With R&B Money making waves in the industry, Tank has been giving his takes on the state of the genre. The singer emerged in the 1990s as a background vocalist, but it didn’t take long for Tank to find his solo footing. Soon, he was amassing successes that matched those of artists he once worked for, and these days, the music veteran has quite a bit to say about where R&B is headed.

“Record labels are in this to make money,” Tank told Variety. “Radio conglomerates are in this to make money.”

He added: “Venues are in this to make money. A Rap record that was made for $2,500 in somebody’s basement sold a million copies. An R&B record made in the biggest studio in the world, had already spent $1.2 million, sold the same one million records. … ‘As Rap takes over, all of a sudden Melodic Rap sneaks in. Now, people would rather hear rappers singing bad than singers singing good.”

Elsewhere, Tank also touched on losing his hearing, something that the singer revealed over a year ago. He was diagnosed with tinnitus and it had understandably been a difficult time.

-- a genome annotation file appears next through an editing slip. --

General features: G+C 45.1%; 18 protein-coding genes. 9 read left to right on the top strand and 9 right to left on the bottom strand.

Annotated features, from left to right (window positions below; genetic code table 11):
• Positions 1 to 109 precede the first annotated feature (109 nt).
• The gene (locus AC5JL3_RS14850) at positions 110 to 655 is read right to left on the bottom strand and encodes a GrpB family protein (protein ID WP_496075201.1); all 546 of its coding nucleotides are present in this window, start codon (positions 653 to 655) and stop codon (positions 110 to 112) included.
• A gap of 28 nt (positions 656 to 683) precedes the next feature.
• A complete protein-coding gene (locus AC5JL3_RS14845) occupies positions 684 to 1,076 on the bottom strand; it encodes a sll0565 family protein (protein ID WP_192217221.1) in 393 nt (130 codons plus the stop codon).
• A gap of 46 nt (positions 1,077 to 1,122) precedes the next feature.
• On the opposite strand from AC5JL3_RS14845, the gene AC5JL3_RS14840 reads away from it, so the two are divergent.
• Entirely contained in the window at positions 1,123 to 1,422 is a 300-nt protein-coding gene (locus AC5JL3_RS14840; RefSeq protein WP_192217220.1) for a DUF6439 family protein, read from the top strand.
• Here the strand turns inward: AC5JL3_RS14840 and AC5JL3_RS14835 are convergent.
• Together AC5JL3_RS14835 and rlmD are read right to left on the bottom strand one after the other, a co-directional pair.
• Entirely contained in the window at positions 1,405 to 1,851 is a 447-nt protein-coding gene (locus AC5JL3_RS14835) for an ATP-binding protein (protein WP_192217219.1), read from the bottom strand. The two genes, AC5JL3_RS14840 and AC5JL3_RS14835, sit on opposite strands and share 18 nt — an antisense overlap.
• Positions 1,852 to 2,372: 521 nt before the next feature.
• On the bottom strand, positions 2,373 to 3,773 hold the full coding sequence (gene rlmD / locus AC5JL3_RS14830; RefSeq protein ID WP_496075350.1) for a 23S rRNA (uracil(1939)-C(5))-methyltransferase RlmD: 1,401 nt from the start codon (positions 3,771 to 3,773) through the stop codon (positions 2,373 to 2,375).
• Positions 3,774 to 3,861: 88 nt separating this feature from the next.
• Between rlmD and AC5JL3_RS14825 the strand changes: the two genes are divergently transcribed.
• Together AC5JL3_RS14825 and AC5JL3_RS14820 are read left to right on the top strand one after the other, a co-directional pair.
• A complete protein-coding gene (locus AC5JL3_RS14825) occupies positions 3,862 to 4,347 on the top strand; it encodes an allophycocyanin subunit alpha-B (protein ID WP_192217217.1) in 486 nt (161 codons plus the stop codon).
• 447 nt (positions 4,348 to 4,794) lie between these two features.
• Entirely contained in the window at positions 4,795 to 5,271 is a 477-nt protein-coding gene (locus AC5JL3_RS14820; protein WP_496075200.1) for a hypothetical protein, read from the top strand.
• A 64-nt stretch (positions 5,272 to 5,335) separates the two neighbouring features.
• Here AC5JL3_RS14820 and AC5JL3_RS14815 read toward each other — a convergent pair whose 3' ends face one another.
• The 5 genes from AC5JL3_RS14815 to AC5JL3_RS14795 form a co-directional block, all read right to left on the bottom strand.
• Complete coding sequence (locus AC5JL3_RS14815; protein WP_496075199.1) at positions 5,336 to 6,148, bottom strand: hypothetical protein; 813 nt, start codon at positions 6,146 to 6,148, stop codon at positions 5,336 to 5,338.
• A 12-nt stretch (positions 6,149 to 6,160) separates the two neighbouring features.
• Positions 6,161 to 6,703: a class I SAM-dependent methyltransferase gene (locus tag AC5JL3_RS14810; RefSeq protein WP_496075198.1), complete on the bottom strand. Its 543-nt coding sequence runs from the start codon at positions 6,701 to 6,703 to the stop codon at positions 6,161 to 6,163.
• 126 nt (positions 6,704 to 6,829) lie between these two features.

“For the first time, I wasn’t myself,” he said. “I was down mentally, physically, and spiritually. … Medication is a very big part of it. You can’t figure your way out of the fog; you can’t find your clearing. I went to the doctor, I was supposed to get an eighth or ninth round of shots in my eardrum. He said ‘Listen man, I think we’re going to stop because it’s not working. Before your body gets any worse, let’s pull you off of it. Let’s see what happens.’”

Tank added that he began “recording with my one ear” and while it was strange, he adapted to the change. “I started feeling good about my purpose again — I’m doing what I’m supposed to do.”